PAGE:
How to Setup Log Shipping for Multiple Databases

  • Comments posted to this topic are about the item How to Setup Log Shipping for Multiple Databases

  • Hi Brian,

    This is quite interesting while reading :-), need to implement it on my test env before I can comment anything....but its sure lot of efforts had been put by you to achive this..thanks for sharing the idea and the implementation method.


    Needless to say this has gone into my briefcase 😉

  • Good article. I have one comment/question. It looks like this solution can only handle databases with one data file. How would handle a database with multiple data files?

  • Jack,

    I haven't worked that out yet. I'm fortunate to not have to deal with that issue yet. I did find an article that looks like it might provide a solution or at least point you in the right direction.



  • Thanks jshailendra.

    I have been running with this in production for about 6 months now without issue.

  • How's your OS memory usage on the two servers? Spawning 130 cmdshell processes on both ends seems excessive.

  • Hi Brian,

    Just curious- if all 130 DBs reside on the same server why you did not consider using clustering?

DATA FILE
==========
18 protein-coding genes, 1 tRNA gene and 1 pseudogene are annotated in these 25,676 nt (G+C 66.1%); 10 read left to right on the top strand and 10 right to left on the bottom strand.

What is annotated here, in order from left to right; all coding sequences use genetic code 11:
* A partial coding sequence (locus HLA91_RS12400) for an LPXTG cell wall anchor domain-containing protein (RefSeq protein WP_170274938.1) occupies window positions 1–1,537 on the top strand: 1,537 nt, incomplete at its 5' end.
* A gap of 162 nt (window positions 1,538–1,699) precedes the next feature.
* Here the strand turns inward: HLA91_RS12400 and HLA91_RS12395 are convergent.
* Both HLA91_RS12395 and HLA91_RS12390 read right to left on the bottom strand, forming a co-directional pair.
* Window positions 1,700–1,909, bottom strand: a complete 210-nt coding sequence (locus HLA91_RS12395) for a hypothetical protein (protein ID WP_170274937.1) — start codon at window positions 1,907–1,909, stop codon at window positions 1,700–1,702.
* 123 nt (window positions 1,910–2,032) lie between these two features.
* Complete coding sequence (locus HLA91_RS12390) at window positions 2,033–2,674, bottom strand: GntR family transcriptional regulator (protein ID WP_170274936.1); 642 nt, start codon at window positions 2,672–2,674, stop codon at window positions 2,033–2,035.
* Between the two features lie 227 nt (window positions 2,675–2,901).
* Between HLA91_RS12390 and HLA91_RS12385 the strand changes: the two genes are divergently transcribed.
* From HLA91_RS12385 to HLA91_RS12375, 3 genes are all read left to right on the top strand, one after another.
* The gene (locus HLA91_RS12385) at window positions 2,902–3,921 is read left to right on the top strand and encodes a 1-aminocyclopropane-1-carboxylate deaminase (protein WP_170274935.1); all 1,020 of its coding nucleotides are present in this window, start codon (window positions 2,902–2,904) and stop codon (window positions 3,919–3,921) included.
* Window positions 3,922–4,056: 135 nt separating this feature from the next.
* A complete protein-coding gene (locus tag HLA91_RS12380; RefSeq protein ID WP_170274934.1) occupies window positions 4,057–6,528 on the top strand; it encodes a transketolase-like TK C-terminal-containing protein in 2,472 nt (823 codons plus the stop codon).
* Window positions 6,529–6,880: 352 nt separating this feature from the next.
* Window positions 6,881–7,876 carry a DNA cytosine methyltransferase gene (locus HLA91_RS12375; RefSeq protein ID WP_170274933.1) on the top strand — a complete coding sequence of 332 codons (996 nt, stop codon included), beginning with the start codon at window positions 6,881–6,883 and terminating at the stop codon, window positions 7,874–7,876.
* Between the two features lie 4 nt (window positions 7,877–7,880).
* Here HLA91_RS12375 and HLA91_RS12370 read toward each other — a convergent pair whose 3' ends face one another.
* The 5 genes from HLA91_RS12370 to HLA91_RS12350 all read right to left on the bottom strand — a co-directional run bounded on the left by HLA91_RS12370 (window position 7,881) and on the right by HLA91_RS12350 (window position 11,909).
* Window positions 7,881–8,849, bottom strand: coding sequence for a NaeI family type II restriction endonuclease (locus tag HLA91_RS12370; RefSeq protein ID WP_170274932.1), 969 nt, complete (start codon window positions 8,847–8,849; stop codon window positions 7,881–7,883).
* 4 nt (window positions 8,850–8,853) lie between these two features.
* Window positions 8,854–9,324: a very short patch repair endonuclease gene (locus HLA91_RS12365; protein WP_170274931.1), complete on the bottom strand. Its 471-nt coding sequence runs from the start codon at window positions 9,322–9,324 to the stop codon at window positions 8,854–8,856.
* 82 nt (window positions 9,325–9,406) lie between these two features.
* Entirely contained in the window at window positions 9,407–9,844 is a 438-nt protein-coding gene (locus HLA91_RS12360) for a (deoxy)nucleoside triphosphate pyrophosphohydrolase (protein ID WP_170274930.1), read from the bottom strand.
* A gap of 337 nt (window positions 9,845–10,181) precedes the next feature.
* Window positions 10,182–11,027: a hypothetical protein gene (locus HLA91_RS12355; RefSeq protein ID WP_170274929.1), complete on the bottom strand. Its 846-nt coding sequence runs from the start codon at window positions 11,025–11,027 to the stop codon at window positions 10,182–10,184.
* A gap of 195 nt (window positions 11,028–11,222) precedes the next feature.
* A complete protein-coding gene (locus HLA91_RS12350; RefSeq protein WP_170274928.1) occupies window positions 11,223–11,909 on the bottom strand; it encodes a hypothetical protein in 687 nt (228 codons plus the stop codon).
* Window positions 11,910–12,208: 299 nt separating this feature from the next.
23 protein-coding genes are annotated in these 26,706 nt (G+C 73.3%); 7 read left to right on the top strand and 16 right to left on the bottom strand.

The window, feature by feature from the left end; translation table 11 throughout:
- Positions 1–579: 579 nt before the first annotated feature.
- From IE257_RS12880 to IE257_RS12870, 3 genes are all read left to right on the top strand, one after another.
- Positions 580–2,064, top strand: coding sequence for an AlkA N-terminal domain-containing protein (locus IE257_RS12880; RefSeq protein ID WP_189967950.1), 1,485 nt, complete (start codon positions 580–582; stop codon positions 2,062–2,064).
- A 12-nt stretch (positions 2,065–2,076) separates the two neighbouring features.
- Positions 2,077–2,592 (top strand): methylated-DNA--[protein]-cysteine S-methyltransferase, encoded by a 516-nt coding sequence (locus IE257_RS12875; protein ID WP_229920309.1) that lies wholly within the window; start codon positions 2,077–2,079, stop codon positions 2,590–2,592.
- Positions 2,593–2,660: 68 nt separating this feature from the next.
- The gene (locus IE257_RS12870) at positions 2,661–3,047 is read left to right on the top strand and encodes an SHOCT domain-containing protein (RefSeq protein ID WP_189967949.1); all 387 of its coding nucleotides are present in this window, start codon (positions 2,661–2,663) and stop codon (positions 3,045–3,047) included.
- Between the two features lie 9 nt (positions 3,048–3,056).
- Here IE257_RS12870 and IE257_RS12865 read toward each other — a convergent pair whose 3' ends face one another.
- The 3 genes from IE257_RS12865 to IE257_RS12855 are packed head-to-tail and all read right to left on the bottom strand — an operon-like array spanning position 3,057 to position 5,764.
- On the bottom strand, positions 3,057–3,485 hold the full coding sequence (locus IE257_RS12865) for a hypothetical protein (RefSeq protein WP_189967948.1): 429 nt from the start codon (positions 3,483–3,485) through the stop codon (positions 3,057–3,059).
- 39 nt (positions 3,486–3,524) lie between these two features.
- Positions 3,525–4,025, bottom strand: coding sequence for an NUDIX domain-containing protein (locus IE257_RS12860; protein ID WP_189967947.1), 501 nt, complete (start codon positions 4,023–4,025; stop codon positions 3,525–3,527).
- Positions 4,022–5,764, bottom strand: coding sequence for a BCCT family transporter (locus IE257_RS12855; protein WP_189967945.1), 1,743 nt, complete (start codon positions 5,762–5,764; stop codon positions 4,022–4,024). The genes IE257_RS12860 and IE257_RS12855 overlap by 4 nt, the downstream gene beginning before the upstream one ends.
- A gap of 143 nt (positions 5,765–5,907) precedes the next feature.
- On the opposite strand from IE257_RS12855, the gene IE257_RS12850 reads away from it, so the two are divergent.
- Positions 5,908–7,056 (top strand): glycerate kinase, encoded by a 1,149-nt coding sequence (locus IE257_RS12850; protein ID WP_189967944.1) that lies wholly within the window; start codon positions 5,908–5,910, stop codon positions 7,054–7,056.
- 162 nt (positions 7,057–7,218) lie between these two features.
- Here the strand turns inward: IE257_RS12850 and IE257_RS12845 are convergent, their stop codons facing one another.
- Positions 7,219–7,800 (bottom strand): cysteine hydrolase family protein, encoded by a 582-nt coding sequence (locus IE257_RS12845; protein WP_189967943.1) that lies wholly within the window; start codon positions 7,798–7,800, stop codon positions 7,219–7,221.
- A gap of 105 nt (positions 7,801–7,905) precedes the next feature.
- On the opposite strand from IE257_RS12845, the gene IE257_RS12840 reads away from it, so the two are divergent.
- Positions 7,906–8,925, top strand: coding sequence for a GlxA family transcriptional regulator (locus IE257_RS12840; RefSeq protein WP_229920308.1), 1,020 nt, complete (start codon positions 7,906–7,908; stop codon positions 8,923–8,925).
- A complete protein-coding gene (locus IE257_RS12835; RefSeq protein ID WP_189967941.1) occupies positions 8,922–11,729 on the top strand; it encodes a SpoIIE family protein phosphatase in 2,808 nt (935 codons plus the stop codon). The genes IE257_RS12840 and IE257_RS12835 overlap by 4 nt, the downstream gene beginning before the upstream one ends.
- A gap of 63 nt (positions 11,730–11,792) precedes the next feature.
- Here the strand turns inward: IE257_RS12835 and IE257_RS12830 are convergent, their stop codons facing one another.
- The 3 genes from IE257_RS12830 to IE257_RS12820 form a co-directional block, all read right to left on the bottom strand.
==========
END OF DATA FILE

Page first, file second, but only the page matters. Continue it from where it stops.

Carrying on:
Thanks, Yuri

  • bret.lowery,

    Memory and CPU usage is much better than it was when I had all 130 DBs running from separate jobs. That's what I like about this solution, only 1 execution is running at a time.


  • Yuri55,

    I am using clustering, 1 active, 1 passive. The purpose of log shipping for me is to have a secondary location that the data exists at in case the cluster fails. I also use this as a location where our account managers can gain read only access to the data.


  • Make sense.

    I have though 1 more question-

    your backup job runs every 15 min (on primary server) and deals with 130 DBs,

    i.e. avg backup time should be around 7 sec (if my calculation is correct).

    That means your solution works for small (size) DBs only.

    Or am I missing something? Thanks

  • Yuri55,

    Yes, some of my databases are on the smaller side but the solution is still sound for any size DBs.

    We are backing up transaction logs and it is the volume of modifications made to the data that determines the size of the transaction logs and thus the time it takes to generate the transaction log backup.

    As you have alluded to, you need to determine your average transaction log backup time across all of your DBs to determine what interval you should use for the backup, copy, and restore jobs.

    Excellent question!


  • Yes, you are right- one needs simply to adjust backup interval depending on DB size. Thanks

  • Yuri55,

    But it's not database size that determines the interval, it's the transaction log size.


  • Very interesting article, Brian. I will add this one to my briefcase, too.

  • Jon,


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